During testimony meeting
today, a tall, dark, and handsome guy bore his testimony. He sounded a bit southern, and sure enough, he said he was from Lafayette, Louisiana. (He pronounced Lafayette like this: "luh-FAY-it," and I felt like I was home for a minute.) He explained that he was not a Mormon and that today was his first time at church. I was extremely impressed by this guy because on the outside, he certainly played the Mormon part: crisp, blue button-up; nice tie; and clean-shaven face. He was fairly well-spoken, too, for it being his first time talking in front of such a large and unfamiliar group. Even people who have grown up in the Church are visibly nervous when they speak before the entire congregation -- not this guy. He even said "In the name of Jesus Christ" at the end of his testimony.
The meat of what he said, though, was the best part. He spoke about how he was a recovering drug addict who had been sober for nearly a year. He said that during his addiction, he witnessed the work of the Lord in his life many times, but didn't pay attention because he was selfish. He made choices solely on his own and with only himself in mind. Then I guess about a year ago, he began to make decisions a different way. He started to consider what God would have him do. And -- here's what really impressed me -- he let himself "be comfortable being uncomfortable."
Comfortable being uncomfortable. What a concept! I think that is much of what life is all about. I believe as Mormons do -- that the natural man is an enemy to God:
For the natural man is an enemy to God, and has been from the fall of Adam, and will be, forever and ever, unless he yields to the enticings of the Holy Spirit, and putteth off the natural man and becometh a saint through the atonement of Christ the Lord, and becometh as a child, submissive, meek, humble, patient, full of love, willing to submit to all things which the Lord seeth fit to inflict upon him, even as a child doth submit to his father. (Book of Mormon, Mosiah chapter 3, verse 19)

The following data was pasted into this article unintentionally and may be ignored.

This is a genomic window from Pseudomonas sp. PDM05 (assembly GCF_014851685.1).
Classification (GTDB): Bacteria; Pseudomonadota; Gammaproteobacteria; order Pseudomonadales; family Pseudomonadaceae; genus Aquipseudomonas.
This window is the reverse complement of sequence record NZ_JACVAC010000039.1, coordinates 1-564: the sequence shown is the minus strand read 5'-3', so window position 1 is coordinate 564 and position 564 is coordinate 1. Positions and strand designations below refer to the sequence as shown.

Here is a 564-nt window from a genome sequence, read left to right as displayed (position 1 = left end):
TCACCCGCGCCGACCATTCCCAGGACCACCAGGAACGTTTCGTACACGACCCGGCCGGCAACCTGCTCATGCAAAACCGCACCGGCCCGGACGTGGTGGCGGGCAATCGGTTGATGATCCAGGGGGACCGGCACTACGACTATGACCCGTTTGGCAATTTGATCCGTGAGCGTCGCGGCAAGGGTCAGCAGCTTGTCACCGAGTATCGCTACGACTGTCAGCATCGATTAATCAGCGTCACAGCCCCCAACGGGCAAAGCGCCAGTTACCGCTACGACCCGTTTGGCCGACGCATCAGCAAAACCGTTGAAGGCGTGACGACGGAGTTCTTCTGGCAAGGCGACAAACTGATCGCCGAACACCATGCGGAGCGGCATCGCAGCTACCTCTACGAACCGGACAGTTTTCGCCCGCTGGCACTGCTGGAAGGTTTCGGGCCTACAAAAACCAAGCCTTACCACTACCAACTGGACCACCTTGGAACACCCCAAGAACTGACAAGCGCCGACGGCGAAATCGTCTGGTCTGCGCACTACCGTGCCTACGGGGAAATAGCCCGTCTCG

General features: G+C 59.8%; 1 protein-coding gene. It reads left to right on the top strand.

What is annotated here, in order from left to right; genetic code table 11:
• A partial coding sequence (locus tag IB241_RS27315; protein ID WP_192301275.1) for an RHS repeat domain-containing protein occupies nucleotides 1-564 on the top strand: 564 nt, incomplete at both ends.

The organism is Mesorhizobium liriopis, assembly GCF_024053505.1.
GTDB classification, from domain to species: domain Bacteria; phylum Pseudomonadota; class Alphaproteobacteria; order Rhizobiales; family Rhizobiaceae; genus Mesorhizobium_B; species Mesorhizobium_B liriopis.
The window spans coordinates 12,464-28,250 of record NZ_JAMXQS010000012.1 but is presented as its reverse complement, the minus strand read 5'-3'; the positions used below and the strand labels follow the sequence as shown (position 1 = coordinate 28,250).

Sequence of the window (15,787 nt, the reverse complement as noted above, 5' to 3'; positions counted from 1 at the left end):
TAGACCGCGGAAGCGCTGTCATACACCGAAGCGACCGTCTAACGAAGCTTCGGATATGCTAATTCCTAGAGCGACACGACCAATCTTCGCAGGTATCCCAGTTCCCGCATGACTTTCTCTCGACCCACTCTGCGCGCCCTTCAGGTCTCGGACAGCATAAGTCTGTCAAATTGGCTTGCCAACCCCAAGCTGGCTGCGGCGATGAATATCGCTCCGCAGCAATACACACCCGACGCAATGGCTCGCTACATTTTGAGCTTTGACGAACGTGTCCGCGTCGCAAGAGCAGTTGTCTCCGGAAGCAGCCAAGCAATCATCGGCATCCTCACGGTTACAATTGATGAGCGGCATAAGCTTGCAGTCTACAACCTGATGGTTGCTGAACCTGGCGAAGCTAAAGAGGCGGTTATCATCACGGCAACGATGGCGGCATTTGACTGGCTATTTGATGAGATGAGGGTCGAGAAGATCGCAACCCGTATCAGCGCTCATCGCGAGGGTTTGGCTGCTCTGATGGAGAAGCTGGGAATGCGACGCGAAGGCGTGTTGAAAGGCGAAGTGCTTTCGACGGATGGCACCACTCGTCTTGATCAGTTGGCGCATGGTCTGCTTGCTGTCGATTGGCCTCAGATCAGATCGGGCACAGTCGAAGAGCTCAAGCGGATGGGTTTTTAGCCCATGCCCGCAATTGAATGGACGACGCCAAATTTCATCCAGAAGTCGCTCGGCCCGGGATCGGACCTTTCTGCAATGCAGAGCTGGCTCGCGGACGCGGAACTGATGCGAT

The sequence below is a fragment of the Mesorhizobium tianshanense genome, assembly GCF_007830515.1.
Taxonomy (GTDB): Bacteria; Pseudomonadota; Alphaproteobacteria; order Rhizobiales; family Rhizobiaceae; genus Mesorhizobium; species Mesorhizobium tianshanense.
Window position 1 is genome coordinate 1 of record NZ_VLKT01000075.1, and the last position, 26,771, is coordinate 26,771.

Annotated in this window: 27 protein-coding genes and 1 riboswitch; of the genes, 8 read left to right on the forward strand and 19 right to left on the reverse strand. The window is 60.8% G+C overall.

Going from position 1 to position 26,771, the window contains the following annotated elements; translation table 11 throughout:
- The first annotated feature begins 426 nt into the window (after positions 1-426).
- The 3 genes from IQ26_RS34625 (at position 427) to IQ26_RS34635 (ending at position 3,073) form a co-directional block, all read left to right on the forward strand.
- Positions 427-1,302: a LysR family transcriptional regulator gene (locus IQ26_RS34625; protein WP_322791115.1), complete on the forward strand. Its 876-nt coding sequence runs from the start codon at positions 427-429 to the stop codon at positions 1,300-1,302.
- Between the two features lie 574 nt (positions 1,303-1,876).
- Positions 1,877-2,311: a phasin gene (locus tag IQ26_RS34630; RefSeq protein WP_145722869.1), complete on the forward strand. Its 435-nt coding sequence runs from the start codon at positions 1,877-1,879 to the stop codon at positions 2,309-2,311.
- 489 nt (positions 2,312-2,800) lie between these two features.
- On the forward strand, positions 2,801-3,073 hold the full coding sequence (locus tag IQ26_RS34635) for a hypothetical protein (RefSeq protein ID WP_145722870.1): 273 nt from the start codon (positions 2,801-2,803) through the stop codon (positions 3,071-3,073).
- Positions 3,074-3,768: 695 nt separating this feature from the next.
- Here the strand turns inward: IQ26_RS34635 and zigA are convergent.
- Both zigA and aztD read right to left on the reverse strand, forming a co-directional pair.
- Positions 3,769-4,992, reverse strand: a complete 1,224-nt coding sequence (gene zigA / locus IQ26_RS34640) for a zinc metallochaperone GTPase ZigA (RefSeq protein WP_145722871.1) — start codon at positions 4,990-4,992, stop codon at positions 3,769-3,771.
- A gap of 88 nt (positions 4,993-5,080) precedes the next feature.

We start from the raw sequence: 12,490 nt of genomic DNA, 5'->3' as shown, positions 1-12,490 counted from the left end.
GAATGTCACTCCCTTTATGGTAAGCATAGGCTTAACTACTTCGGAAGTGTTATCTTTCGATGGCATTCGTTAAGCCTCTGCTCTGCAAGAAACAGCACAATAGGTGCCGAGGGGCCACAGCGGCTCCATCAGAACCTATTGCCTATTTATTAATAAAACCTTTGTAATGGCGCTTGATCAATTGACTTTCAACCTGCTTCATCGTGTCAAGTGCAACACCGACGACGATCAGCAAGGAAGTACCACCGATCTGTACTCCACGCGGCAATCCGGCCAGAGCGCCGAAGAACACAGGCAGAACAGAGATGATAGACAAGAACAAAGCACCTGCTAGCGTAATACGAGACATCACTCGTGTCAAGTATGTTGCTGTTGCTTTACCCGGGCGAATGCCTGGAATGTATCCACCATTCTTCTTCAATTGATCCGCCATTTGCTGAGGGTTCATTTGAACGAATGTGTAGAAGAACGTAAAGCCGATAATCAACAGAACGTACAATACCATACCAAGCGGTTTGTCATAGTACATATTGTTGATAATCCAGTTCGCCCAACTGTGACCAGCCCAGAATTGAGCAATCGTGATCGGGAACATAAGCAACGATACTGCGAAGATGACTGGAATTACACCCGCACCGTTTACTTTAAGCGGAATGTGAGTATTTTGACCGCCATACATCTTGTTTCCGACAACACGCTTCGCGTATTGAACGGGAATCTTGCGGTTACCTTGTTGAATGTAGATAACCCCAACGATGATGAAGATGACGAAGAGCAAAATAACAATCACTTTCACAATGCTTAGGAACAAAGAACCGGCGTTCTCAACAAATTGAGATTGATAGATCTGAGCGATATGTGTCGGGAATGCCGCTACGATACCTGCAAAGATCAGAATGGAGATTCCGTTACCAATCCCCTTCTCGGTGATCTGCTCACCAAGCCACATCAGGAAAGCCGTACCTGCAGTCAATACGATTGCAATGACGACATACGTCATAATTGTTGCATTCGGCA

We are on this earth to be better than when we started, and that's uncomfortable. It's uncomfortable to be patient when we want something right now
. It's uncomfortable to extend a hand of love to someone we dislike. And it's uncomfortable to live a set of commandments that -- although we believe -- are peculiar to others.
You don't have to be religious for this concept to mean something. It extends to secular matters as well. Learning new things and acquiring new skills are probably things that most people would say are valuable. They're also uncomfortable. Being back in school, for example, is not easy. It's uncomfortable. So is working. So is being an informed citizen. Would I rather watch movies all day? Kayak on the lake or work on my tan? Sure. But that's not what life is for. It's for being better than I was a month ago, a year ago, ten years ago.
If you believe in utilitarianism and objectivism, you might say people are motivated by self-interest. You might say the ultimate goal of individuals and society is to maximize pleasure and minimize pain. I don't buy that. I say life is about change, and change is uncomfortable. We are here to be comfortable being uncomfortable.
Thing I'm thankful for: testimony meeting! I wish it could last for three hours!